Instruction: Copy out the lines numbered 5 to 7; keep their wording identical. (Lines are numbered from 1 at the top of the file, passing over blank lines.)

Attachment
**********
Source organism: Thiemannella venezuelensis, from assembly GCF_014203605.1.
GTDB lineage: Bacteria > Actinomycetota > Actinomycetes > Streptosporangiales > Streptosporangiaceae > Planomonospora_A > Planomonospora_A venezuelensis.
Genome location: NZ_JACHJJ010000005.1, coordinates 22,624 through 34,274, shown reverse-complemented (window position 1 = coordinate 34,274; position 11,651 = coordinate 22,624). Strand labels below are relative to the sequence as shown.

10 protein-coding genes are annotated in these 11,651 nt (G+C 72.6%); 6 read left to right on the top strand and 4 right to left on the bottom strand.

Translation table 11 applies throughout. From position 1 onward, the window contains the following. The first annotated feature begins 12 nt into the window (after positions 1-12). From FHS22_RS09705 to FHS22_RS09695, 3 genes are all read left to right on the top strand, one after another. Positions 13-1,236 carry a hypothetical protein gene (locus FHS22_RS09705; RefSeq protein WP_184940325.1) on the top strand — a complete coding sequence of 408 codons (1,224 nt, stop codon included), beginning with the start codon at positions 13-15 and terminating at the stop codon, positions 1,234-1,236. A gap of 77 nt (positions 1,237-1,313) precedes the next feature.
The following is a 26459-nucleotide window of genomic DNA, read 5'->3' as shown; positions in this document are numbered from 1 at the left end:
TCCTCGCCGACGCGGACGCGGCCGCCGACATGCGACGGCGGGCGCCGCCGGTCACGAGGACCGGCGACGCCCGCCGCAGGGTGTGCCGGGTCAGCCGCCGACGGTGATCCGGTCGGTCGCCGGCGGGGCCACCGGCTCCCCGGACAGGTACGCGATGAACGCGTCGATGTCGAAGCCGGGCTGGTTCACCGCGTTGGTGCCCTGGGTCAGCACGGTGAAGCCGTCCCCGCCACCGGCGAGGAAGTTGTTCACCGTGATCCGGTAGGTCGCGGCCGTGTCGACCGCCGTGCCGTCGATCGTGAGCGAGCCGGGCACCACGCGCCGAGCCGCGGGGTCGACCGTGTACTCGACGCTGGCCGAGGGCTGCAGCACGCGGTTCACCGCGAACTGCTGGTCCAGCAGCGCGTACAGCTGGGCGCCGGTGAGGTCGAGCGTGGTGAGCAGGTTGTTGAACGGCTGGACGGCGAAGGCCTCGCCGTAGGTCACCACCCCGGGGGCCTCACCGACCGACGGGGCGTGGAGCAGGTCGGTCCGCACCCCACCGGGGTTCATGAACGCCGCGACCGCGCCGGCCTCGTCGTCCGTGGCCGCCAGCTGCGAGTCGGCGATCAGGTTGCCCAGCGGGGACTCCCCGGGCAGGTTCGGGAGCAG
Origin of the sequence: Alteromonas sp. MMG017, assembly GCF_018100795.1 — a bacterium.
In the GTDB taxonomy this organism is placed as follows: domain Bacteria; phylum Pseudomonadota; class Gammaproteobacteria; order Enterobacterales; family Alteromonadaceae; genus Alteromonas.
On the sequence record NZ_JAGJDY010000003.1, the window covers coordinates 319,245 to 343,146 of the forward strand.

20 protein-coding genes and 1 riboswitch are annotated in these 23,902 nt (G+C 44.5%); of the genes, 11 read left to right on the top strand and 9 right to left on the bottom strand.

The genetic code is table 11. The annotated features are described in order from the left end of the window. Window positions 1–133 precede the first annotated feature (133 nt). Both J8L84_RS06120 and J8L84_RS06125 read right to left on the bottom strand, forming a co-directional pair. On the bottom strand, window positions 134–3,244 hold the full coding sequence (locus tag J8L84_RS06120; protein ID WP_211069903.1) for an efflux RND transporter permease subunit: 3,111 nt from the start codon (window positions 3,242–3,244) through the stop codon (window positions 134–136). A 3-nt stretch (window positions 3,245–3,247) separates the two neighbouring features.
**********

Translation table 11 applies throughout. From position 1 onward, the window contains the following. The first annotated feature begins 12 nt into the window (after positions 1-12). From FHS22_RS09705 to FHS22_RS09695, 3 genes are all read left to right on the top strand, one after another. Positions 13-1,236 carry a hypothetical protein gene (locus FHS22_RS09705; RefSeq protein WP_184940325.1) on the top strand — a complete coding sequence of 408 codons (1,224 nt, stop codon included), beginning with the start codon at positions 13-15 and terminating at the stop codon, positions 1,234-1,236. A gap of 77 nt (positions 1,237-1,313) precedes the next feature.
The following is a 26459-nucleotide window of genomic DNA, read 5'->3' as shown; positions in this document are numbered from 1 at the left end:
TCCTCGCCGACGCGGACGCGGCCGCCGACATGCGACGGCGGGCGCCGCCGGTCACGAGGACCGGCGACGCCCGCCGCAGGGTGTGCCGGGTCAGCCGCCGACGGTGATCCGGTCGGTCGCCGGCGGGGCCACCGGCTCCCCGGACAGGTACGCGATGAACGCGTCGATGTCGAAGCCGGGCTGGTTCACCGCGTTGGTGCCCTGGGTCAGCACGGTGAAGCCGTCCCCGCCACCGGCGAGGAAGTTGTTCACCGTGATCCGGTAGGTCGCGGCCGTGTCGACCGCCGTGCCGTCGATCGTGAGCGAGCCGGGCACCACGCGCCGAGCCGCGGGGTCGACCGTGTACTCGACGCTGGCCGAGGGCTGCAGCACGCGGTTCACCGCGAACTGCTGGTCCAGCAGCGCGTACAGCTGGGCGCCGGTGAGGTCGAGCGTGGTGAGCAGGTTGTTGAACGGCTGGACGGCGAAGGCCTCGCCGTAGGTCACCACCCCGGGGGCCTCACCGACCGACGGGGCGTGGAGCAGGTCGGTCCGCACCCCACCGGGGTTCATGAACGCCGCGACCGCGCCGGCCTCGTCGTCCGTGGCCGCCAGCTGCGAGTCGGCGATCAGGTTGCCCAGCGGGGACTCCCCGGGCAGGTTCGGGAGCAG